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Money Matters Blog

Tuesday, August 17, 2021

College Degree Scams

For many young adults, obtaining a college degree in their desired field is the key to a secure financial future. Unfortunately, scammers are exploiting this crucial time by offering fake diplomas and bogus degree programs to the unsuspecting college-bound crowd. Here’s what you need to know about college degree scams.

How the scams play out

College degree scams can take one of several forms:

  • Diploma mills will advertise to attract potential students, claiming they don’t need to do any studying, take any exams or even interact with professors to earn their “degree.” Usually, all it takes is completing some forms and paying a hefty “tuition” fee to make the (bogus) diploma yours.
  • Accreditation mills will allegedly provide higher education accreditation to diploma mills, which pay them for their services. Unfortunately, however, they cannot grant authentic accreditation because they are not recognized by the U.S. Department of Education (USDE) or the Council on Higher Education Accreditation (CHEA).
  • Life experience degrees will offer a fully accredited “degree” for work experience alone.

In each of these variations of the college degree scam, the victim will be thrilled at the opportunity to secure a degree with minimal effort or financial burden. It’s only later on, when the victim tries to use their degree, that they’ll discover it’s not worth the paper it’s printed on. The “degree” won’t be recognized by reputable employers, can negatively impact a career path even if the victim is already gainfully employed and can get the victim into serious trouble with the law.

 15 signs a college or degree program is bogus

  • The school’s mailing address is a P.O. box or nonexistent.
  • The website has no listed phone number.
  • Tuition is billed as a flat rate per degree, instead of a specific rate per credit hour or per class.
  • The “School” claims you can get your degree in an impossibly short amount of time, such as 30 days.
  • You have little to no interaction with the “professors” of the program.
  • The name of the “college” is strikingly similar to a well-known legitimate university.
  • An online search of the alleged school turns up negative reviews.
  • Offers tuition discounts for enrolling in multiple degree programs.
  • The “College” does not have a web address ending in “.edu.”
  • The school is accredited by an organization that is not approved or recognized by the USDE or the CHEA.
  • The school does not ask for any official form of ID when students enroll.
  • The school is located in another country.
  • The degree can be earned through little effort, such as faxing over your resume.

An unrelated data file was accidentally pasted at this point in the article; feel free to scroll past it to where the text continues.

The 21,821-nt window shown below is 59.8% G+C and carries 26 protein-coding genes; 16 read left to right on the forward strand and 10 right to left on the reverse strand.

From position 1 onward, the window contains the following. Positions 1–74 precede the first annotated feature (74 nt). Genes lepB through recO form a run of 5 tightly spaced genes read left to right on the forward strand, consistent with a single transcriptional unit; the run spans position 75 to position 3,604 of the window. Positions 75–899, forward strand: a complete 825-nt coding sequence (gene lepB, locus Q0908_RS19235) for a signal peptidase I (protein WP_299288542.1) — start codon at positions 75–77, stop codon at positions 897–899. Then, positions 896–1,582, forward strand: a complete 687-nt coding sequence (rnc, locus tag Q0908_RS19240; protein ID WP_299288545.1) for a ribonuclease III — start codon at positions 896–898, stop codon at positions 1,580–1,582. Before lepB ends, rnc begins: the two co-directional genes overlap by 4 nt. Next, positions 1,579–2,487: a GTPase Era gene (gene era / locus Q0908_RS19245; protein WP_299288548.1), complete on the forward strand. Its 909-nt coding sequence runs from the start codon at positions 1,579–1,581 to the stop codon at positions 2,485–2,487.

• The school claims you can earn your degree through experience in the work force alone.
  • The alleged college uses high-pressure advertising tactics to attract students.

How can I be sure my degree program is legit?

With online schooling becoming more popular and many high school graduates opting for a quick degree program instead of a more traditional and recognized college, it can be challenging to determine whether an online college or degree program is authentic. The Federal Trade Commission (FTC) suggests taking these steps before enrolling in a college or degree program of any kind:

  • Find out if the school is officially accredited. Of course, bogus programs will claim they’re accredited, but you can verify the authenticity of this claim by checking for the school or program on College Navigator, and/or looking it up on the USDE and the CHEA websites. If your school or program is not listed on these sites, you’re looking at a scam.
  • Call the registrar of any local community college or state university and ask if they’d accept transfer credits from this institution. If the answer is no, you should have serious doubts about the school’s legitimacy.
  • Call potential employees in the field you’re pursuing and ask if they’d recognize a license from this school or program. If you don’t get a yes, the degree is likely bogus.
  • Contact the state attorney general’s office in the state where the school or program is located to ask if it’s operating legally.

If you’ve been targeted

If you believe you’ve been targeted by a college degree scam, you can do your part to help stop the scammers before they trick any more victims out of their money and their hope for a financially secure future. Report scam attempts to the FTC at FTC.gov and to your state attorney general. Also, let your friends know about the scam.

College degree scams can completely sabotage a victim’s financial future. Be alert, do your due diligence before signing up for a college or degree program, and stay safe!


Your Turn: Have you been targeted by a college degree scam? Tell us about it in the comments.


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